The debate about Storskog in the autumn of 2015 is a clear example. As researchers Lars Rowe and Arild Moe have successfully argued, the accusation that Russian authorities controlled the flow of refugees - as a form of hybrid war - was unfounded. We should keep that debate in mind when we choose to judge Russia for a negative action which it may have had the motivation to do, but without any evidence to substantiate our claims.
As the enemy image has grown stronger, less documentation is apparently required to accuse Russia of transgressions. It does not mean that Russia, for example, is not behind the poisoning of the former spy Sergej Skripal and his daughter in England, but a potential motive cannot automatically be equated with guilt.
That said, the authorities aren’t making it any easier for those of us who want to nuance the image of Russian politics.
Russia is currently ranked 148th out of 180 countries on the Reporters without Borders’ annual index of press freedom. Critical journalists are risking their lives. If freedom of speech is a political and/or moral priority, we should be able to criticize. The same goes for the systematic stigmatization of gays, lesbians and other who do not fit into the hetero-normative family idealization.
The regime is moving in an increasingly conservative and authoritarian direction, on par with countries like Turkey.
There is, nevertheless, another important side of Russian foreign policy: the border cooperation. This year, we are celebrating 25 years of the Barents Cooperation. In 2017, the number of border resident cross-border journeys increased by 25.5 percent. Marit Jacobsen of the Barents Secretariat stated that this traffic “shows that people want to be in touch with their neighbors and are curious about each other”.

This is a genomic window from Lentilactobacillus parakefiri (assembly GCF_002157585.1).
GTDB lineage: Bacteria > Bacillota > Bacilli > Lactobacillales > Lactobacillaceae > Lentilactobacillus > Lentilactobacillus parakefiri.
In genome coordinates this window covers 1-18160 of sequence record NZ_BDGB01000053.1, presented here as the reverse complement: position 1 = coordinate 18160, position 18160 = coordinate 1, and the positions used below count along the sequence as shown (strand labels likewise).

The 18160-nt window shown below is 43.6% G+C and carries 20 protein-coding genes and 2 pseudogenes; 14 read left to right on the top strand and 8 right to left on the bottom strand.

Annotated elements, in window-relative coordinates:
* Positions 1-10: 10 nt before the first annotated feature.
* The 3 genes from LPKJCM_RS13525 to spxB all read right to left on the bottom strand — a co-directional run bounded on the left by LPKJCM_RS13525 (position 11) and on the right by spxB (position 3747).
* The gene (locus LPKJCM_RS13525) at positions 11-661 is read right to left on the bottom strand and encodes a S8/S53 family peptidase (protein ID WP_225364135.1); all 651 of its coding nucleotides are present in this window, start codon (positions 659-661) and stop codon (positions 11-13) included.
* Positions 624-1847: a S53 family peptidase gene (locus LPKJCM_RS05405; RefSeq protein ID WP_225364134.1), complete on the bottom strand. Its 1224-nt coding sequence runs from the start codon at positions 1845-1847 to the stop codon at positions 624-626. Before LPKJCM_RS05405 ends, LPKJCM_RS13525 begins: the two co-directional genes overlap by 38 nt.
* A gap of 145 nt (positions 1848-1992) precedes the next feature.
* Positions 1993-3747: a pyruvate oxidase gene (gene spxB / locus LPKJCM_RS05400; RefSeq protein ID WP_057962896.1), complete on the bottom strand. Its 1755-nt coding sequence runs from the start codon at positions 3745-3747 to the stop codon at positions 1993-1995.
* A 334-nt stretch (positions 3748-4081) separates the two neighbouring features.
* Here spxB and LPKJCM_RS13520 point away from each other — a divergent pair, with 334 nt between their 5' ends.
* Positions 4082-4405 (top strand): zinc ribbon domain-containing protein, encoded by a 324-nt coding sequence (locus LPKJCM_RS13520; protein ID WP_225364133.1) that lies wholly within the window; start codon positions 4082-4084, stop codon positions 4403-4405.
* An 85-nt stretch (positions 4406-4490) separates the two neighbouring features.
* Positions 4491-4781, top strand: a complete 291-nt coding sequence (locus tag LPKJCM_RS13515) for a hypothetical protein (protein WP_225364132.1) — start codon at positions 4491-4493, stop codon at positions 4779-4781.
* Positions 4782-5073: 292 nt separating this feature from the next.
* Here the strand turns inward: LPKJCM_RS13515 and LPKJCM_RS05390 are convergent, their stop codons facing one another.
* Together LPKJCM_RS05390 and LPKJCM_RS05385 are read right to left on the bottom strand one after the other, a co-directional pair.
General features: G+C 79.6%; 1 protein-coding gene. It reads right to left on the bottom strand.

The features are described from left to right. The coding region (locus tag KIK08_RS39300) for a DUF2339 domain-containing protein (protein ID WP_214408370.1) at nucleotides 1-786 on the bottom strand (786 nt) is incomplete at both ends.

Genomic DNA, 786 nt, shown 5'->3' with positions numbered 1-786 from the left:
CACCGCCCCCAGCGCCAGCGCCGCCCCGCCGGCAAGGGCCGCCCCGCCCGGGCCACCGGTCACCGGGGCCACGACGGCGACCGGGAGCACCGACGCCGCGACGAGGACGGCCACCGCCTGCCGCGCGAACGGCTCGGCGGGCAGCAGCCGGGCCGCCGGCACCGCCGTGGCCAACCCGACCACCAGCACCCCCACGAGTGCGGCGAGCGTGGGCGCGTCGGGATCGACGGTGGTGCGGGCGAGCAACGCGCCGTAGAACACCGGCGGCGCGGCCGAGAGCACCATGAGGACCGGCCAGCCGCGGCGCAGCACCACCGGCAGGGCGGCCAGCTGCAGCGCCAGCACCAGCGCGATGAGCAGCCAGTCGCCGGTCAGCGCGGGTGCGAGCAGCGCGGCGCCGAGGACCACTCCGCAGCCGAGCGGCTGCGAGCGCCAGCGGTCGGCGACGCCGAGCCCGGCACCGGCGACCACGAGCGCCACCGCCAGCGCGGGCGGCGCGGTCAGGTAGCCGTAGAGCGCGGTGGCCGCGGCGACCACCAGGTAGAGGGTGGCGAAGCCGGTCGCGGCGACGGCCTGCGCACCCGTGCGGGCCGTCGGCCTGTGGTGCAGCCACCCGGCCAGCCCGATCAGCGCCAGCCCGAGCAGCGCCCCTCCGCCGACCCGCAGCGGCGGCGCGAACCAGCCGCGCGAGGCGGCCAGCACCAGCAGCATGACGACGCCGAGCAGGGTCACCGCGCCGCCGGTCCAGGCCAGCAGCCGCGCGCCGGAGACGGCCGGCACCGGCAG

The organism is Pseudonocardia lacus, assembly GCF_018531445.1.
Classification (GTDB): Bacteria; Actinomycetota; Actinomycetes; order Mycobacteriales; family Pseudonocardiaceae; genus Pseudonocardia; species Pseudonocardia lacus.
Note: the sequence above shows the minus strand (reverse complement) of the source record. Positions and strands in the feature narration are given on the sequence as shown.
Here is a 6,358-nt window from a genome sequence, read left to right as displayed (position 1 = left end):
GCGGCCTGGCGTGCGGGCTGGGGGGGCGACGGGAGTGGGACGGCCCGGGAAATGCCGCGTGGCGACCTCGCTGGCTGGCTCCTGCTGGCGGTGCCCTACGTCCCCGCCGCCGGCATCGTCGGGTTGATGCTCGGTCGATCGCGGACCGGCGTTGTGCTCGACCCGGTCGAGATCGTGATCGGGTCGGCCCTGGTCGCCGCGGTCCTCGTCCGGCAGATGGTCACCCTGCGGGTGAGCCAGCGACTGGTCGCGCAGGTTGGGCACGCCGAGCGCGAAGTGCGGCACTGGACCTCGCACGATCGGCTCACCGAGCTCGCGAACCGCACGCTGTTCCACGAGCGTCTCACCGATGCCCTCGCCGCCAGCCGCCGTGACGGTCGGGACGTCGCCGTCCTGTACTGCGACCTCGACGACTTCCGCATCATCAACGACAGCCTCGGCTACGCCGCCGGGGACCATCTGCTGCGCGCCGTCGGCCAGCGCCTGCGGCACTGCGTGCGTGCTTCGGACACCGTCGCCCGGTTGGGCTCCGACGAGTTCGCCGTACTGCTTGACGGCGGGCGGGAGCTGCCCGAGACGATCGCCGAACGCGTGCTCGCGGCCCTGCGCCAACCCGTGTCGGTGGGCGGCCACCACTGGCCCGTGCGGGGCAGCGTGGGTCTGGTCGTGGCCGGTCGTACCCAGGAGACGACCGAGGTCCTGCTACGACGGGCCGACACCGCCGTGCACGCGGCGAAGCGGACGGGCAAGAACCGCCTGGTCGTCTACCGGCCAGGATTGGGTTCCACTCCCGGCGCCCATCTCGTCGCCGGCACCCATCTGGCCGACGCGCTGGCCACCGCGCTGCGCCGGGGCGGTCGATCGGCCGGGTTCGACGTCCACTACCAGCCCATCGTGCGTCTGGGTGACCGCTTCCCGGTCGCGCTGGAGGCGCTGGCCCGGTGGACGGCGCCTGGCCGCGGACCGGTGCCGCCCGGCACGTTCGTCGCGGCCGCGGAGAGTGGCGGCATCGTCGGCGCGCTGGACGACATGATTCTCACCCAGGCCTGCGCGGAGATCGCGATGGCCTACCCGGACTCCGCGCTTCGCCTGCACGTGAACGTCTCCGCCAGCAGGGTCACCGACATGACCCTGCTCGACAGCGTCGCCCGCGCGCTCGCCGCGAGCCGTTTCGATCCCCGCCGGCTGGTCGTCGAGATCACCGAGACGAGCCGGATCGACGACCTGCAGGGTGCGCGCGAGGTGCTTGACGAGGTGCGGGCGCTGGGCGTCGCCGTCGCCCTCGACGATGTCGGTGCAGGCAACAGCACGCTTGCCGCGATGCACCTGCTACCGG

Our neighbor is perceived differently in the north than in Oslo, where the image of Russia is more tightly linked to the regime and Putin. That is also why the arrest of Frode Berg, a driving force behind the people-to-people cooperation, was all the more disappointing.
I have had the pleasure of spending parts of my childhood in Russia, and many journeys and stays in the years after. Russia has become a part of my identity, and the current enemy image is physically palpable. Criticism of the state’s policies leaks into xenophobia against ordinary Russians. Over the past few years, it has also become more difficult to nuance the representation of Russia in research contexts.
I can only imagine how difficult this enemy image might feel like for those of Russian origins in Norway.
This op-ed was first published in the Norwegian daily Dagsavisen on 13 March, 2017.